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I'm currently trying to broadcast my computer's audio output to a wireless microphone system receiver so that I can accompany my school's coming presentation with music. The frequency range is 480-598 MHz, and I can't find a device capable of emitting a signal that can be picked up by this system. Please, if you have any ideas on how I may do this, or have come across a product with said capabilities, please let me know. Thanks in advance!

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    $\begingroup$ Welcome to stackexchange! You should state your country, since 480-598MHz lies in the UHF broadcast band and is subject to licensing in many countries. It would also be useful to state your microphone system. $\endgroup$
    – Buck8pe
    Jan 7 at 9:28
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    $\begingroup$ In the US, the FCC allows unlicensed low power transmissions in certain broadcast bands under Part 15 rules. $\endgroup$
    – hotpaw2
    Jan 7 at 12:34

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If you have an extra microphone, it may be as simple as placing it near the computer's speaker and adjusting the volume levels. This requires the mic and computer to be in a quiet area where it wont pick up outside noise. If the computer is in a noisy area, you could tap into the microphone circuit at the input and run a headphone cord direct between the two. You may need to use a transformer to get the impedances right. Check the wireless microphone system's receiver and amplifier for auxilliary inputs. You may not need wireless at all!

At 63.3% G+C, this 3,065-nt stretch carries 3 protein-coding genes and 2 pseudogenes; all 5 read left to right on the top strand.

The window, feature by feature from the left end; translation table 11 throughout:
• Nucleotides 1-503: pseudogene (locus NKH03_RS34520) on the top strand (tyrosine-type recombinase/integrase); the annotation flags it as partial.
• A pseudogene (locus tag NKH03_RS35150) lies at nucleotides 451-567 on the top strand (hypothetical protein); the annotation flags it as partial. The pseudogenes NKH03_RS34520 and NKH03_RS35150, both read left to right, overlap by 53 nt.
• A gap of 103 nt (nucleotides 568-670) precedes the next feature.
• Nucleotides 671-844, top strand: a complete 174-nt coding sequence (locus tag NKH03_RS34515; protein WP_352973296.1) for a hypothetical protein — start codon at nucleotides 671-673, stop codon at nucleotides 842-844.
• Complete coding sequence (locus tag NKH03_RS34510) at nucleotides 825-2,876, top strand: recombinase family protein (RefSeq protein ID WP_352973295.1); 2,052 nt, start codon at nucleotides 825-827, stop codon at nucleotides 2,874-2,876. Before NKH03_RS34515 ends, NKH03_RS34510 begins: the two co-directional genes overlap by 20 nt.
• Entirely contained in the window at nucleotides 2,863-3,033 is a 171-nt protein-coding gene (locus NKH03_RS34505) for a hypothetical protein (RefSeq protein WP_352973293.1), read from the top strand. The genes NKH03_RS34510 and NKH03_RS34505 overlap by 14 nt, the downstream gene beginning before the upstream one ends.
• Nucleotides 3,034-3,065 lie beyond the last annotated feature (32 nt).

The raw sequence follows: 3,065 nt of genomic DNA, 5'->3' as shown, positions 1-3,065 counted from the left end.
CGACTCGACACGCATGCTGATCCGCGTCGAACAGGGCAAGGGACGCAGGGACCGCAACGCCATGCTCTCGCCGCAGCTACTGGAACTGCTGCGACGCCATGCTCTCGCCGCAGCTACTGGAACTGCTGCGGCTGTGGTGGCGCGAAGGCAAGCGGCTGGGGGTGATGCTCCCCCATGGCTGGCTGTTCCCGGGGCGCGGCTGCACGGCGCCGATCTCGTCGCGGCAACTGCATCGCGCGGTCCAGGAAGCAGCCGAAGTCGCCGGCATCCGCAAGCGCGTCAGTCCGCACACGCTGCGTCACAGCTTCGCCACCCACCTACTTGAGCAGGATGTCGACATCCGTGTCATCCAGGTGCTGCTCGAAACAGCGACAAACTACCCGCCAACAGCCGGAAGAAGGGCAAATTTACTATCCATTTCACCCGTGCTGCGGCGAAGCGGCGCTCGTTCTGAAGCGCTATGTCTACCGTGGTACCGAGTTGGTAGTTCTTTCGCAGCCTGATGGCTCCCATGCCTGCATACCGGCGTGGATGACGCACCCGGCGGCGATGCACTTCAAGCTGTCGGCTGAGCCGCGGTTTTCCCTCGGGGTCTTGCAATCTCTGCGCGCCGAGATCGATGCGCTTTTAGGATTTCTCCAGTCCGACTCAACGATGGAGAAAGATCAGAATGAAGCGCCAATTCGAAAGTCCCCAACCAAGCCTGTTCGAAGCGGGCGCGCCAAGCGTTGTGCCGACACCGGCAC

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An educational SDR kit, such as the ADI ADALM-Pluto or a Lime SDR Mini, can be used as a UHF exciter, with any modulation that your receiver requires generated by software synthesis (GNU radio , et. al.). I might use a Raspberry Pi to run the SDR modulator/synthesizer code.

If legal within your jurisdiction, you may need to use a suitable filter before any antenna, and way to estimate or measure the RF output power and purity, to make sure your RF emissions stay within regulations (FCC Part 15 in the US).

The harmonics of a toggling Raspberry Pi GPIO pin can also generate modulated UHF signals (see librpitx/RPiTx on GitHub), but a GPIO will definitely need filtering to produce a clean enough legal signal for any antenna.

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I have indeed done this simply by disassembling the wireless microphone and wiring in an auxiliary input jack in place of the mic element along with an attenuator so the AUX IN signal from the computer's earphone jack will not overload the transmitter inside the mic- as suggested above by R Pau.

It is also possible to signal-trace the (tiny) PC board inside the mic to find a point in the signal path where the signal level is close to that which your computer earphone jack furnishes so you don't need the attenuator, and then wire up the AUX IN to that point.

It is also possible to install a microswitch so you can turn off the AUX IN function and use the mic for its original purpose instead.

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